Thursday, April 14, 2016

We'll Always Have Paris? Banks and Climate Change

Greetings from the Australian National University in Canberra, where Dr Megan Bowman from King’s College London is speaking on "What does the Paris Agreement mean for private finance actors in the global response to climate change?".

Dr Bowman pointed out that the Paris Agreement on climate change has provision for non-nation state actors, which can be cities, regions and companies.

One difficulty I have is that the Paris agreement does not contain sufficient actions to achieve the stated aim of a 2 degree increase in temperature. Even these commitments by nation states are not binding, in that there is no penalty for not achieving what they promised. The money to help developing nations are also not committed. The money from the private sector is not firm.

As Dr Bowman pointed out probate companies will act on climate change when it is in their own self interest, in particular banks, insurance companies and pension funds. However, I suggest that nation states will also only act in their own interest.  So a better approach would be to craft an international agreement where it is in the interest of each individual party to act.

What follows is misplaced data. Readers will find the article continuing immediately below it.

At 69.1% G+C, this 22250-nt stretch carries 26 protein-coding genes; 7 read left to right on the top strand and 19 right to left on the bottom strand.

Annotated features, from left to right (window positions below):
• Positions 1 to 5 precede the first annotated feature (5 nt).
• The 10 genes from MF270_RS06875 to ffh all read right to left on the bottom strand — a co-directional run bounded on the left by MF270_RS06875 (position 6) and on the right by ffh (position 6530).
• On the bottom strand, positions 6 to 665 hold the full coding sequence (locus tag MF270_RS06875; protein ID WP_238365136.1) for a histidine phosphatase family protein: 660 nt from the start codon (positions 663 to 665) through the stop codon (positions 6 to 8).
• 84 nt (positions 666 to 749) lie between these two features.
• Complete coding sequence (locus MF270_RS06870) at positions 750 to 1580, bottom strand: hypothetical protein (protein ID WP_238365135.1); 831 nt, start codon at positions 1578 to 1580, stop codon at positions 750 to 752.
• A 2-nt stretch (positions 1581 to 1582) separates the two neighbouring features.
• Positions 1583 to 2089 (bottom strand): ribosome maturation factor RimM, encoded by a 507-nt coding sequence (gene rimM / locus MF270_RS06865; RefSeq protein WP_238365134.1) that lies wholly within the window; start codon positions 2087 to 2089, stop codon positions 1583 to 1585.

As an example, rather than developed nations "give" money to developing nations, it should be recognized that these are investments which the developed nations expect to receive a return on. It would be better if this self interest was explicitly recognized, rather than being hidden, as it is at present. This approach might use some aspects of Islamic banking: rather than giving a soft loan to a developing nation, the developed nation would be come a partner in the investment.

The question then is how to get nation states to act in the public interest, or in the case of companies, to act in the long term interests of their owners, not in the interests of the politicians and managers in power for a brief time. Given that the Panama Papers show government officials funneling funds to offshore accounts and companies acting dishonestly in the short term, it is difficult to see how any world order can make them act ethically in the long term. Unless there is something like a carbon market, which converts public interest into individual private interest, it is difficult to see how there could be changed.

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